Article 123 of the Constitution grants the President certain law making powers to promulgate Ordinances when either of the two Houses of Parliament is not in session and hence it is not possible to enact laws in the Parliament. This technique of issuing an ordinance has been devised with a view to enabling the executive to meet any unforeseen or urgent situation arising in the Country when Parliament is not in session, and which it cannot deal with under the ordinary law.
The following limitations exist with regard to the Ordinance making power of the executive:
i. Legislature is not in session: The President can only promulgate an Ordinance when either of the two Houses of Parliament is not in session.
ii. Immediate action is required: The President cannot promulgate an Ordinance unless he is satisfied that there are circumstances that require taking ‘immediate action’.
iii. Parliamentary approval during session: Ordinances must be approved by Parliament within six weeks of reassembling or they shall cease to operate. They will also cease to operate in case resolutions disapproving the Ordinance are passed by both the Houses.
Comparison between Regular Legislation and an Ordinance
• An Ordinance made by the President is not an executive, but a legislative act. Hence, it is a ‘law’ within the meaning of Constitution. The power of the President to legislate by Ordinance during recess of the Union Parliament is co-extensive with the legislative power of the Parliament itself. An Ordinance, therefore, cannot be promulgated with respect to a subject which is beyond the legislative competence of Parliament.
• The initiative for both a regular legislation and an Ordinance comes from the Executive. In case of the former, the Legislature passes legislation on a current basis, while in the later, the legislative sanction is post facto.
• Unlike the passing of a regular Bill, there is no scope for detailed discussion and arriving at consensus at the time of promulgation of Ordinances.
• Like money bills and finance bills, there can be Ordinance on fiscal matters as well.
• Like an Act of Parliament, an Ordinance is subject to judicial review, on grounds of unconstitutionality. It has also been held by various courts that just as the propriety of the exercise of legislative power or the motives of the Legislature in passing a law cannot be questioned in a court of law, similar is the case with Ordinance passed under Article 123. The only function of the Court is to declare it invalid, if it transgresses the constitutional limits of the power.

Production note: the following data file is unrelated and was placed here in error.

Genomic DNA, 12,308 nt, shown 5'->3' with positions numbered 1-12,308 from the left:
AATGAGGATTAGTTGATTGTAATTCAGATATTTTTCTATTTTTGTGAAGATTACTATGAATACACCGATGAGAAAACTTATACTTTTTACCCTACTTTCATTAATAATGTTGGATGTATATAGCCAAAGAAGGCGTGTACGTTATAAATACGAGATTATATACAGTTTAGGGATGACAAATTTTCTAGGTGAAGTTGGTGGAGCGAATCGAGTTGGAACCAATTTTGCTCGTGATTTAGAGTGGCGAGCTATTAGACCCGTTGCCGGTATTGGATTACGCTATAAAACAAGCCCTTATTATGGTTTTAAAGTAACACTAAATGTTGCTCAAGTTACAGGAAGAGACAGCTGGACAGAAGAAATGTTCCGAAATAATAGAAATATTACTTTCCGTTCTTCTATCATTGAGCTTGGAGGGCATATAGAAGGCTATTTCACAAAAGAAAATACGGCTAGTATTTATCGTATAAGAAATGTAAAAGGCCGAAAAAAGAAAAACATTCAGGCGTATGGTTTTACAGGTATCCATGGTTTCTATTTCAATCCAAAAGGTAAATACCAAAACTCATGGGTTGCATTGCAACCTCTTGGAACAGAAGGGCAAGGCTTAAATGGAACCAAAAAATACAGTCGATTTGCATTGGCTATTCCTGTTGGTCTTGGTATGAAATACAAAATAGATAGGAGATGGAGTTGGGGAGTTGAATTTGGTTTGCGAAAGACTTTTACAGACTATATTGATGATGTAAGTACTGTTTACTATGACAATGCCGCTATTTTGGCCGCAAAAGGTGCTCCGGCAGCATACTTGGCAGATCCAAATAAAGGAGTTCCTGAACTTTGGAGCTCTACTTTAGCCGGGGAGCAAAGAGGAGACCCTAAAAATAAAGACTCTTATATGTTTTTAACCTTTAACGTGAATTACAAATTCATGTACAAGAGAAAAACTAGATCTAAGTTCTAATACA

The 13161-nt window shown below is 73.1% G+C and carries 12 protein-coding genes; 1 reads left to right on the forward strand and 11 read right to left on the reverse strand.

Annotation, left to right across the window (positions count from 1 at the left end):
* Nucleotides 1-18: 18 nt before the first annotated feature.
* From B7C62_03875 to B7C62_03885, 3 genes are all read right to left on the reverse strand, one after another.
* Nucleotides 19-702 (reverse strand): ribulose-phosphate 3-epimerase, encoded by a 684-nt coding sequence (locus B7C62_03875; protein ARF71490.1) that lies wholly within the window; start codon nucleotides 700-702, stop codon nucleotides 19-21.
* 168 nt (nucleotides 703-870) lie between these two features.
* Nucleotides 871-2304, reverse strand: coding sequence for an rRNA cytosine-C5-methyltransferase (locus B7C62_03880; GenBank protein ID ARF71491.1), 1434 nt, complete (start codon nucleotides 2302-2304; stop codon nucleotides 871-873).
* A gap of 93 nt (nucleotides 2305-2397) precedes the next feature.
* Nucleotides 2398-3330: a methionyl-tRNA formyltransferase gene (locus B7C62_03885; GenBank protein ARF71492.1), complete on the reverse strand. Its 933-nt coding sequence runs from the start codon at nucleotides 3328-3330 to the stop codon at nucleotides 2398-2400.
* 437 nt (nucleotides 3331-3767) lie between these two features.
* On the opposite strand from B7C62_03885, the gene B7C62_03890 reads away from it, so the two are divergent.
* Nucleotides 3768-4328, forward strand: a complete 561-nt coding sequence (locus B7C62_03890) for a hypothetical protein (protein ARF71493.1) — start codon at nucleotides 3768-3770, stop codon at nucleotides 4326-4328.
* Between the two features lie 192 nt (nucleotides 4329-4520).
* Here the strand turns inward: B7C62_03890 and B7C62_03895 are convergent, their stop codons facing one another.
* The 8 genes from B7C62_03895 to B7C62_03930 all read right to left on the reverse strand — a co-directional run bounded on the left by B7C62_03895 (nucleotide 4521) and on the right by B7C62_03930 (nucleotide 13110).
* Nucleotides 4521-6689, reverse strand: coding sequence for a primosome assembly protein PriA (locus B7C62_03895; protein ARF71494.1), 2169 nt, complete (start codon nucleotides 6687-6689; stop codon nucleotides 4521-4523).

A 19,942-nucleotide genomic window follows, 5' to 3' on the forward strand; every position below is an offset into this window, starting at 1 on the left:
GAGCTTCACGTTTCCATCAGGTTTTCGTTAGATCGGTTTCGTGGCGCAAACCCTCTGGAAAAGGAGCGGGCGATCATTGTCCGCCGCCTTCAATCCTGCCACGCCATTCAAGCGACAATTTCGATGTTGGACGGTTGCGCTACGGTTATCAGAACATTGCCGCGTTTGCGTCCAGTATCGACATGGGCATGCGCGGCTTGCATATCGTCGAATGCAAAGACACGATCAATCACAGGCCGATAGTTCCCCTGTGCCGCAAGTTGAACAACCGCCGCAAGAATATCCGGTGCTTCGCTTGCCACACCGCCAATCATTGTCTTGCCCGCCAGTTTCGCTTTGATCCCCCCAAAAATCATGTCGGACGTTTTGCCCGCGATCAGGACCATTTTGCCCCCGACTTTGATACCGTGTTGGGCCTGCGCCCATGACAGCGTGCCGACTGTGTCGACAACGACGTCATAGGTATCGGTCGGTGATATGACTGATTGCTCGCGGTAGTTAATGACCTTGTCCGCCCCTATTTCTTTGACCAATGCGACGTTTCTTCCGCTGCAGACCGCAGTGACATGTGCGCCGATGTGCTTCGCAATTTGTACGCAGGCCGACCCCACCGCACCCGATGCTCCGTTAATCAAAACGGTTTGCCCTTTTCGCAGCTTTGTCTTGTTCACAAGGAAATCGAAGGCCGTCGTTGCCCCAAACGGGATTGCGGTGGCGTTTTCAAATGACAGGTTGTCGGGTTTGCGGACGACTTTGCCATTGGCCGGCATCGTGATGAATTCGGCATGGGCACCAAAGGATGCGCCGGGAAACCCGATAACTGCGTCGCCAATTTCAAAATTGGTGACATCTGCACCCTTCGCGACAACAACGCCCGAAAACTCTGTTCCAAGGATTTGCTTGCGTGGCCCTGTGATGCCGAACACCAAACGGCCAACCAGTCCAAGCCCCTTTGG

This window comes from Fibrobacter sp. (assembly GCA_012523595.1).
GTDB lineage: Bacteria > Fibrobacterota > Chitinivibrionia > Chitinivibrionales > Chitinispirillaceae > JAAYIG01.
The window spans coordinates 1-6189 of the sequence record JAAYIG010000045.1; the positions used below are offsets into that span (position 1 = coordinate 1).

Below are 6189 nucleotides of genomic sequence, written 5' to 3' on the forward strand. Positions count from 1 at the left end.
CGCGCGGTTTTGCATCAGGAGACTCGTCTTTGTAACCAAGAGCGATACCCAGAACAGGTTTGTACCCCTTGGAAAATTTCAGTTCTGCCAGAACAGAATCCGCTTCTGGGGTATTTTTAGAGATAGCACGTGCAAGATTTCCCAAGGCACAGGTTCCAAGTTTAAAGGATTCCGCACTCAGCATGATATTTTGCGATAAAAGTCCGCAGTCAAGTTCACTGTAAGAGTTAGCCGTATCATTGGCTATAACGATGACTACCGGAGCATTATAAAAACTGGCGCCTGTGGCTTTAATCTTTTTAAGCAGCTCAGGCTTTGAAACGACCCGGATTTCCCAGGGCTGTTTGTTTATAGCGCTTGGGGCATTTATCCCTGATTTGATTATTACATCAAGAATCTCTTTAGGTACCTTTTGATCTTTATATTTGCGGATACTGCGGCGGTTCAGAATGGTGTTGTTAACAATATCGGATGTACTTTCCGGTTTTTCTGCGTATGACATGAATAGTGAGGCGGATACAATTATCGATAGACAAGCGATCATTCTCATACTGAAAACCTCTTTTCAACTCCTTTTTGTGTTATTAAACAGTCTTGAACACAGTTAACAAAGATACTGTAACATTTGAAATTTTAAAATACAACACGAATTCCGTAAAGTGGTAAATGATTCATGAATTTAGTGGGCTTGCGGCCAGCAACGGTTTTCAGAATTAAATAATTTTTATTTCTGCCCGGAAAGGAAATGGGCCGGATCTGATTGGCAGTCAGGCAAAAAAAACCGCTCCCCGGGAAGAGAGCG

• Whereas the life of an Act made by Parliament would depend upon the provision in the Act, the life of an Ordinance can in no case extend beyond six weeks from the date of reassembly of Parliament. An Ordinance may be withdrawn by the President at any time before it ceases to have effect, but an Act of Parliament cannot be withdrawn; it can only be repealed by another Act of Parliament.
• An Ordinance is equally subject to the limitations and constraints which are put upon the Parliament by the Constitution, such as, abridgement of Fundamental Rights. There are no additional restraints upon the Ordinance making power of the President.
The President may issue an Ordinance to enforce the provisions of a Bill introduced in, and pending before a House; or to enforce the provisions of a Bill already passed by one House but not yet passed by the other House. Ordinance can also be on a completely new matter to be replaced subsequently by a Bill to be brought before the House or for a purpose not requiring permanent legislation.
Role of judiciary
The Ordinance making power of the President is in reality a power vested with the Union Cabinet or the Council of Ministers. Moreover, the satisfaction of the President regarding the existence of circumstances that render it necessary for him to take immediate action is a subjective matter which cannot be probed or questioned in a court of law; and the precise nature of the action that he may decide to take in such circumstances is also left to his discretion and cannot be challenged.
However, under Dr. D.C. Wadhwa & others v. State of Bihar Supreme Court has made following observations:
• The power to promulgate an Ordinance is an emergency power which may be used where immediate action may be necessary at a time when the legislature is not in session. It is contrary to all democratic norms that the Executive should have the power to make a law; hence such emergency power must, of necessity, be limited in point of time.
• A constitutional authority cannot do indirectly what it is not permitted to do directly. If there is a constitutional provision inhibiting the authority to do an act, to avoid that limitation by resorting to a subterfuge would be a fraud on the constitutional provision.
• While the satisfaction of the President as to the existence of circumstances necessitating immediate action by issuing an Ordinance cannot be examined by Court, it is competent for the Court to inquire whether he has exceeded the limits imposed by the Constitution. He would be usurping the function of the Legislature if he, in disregard of the constitutional limitations, goes on re-promulgating the same Ordinance successively, for years together, without bringing it before the legislature.
• Though, in general the motive behind issuing an Ordinance cannot be questioned, the Court cannot allow it to be ‘perverted for political ends’.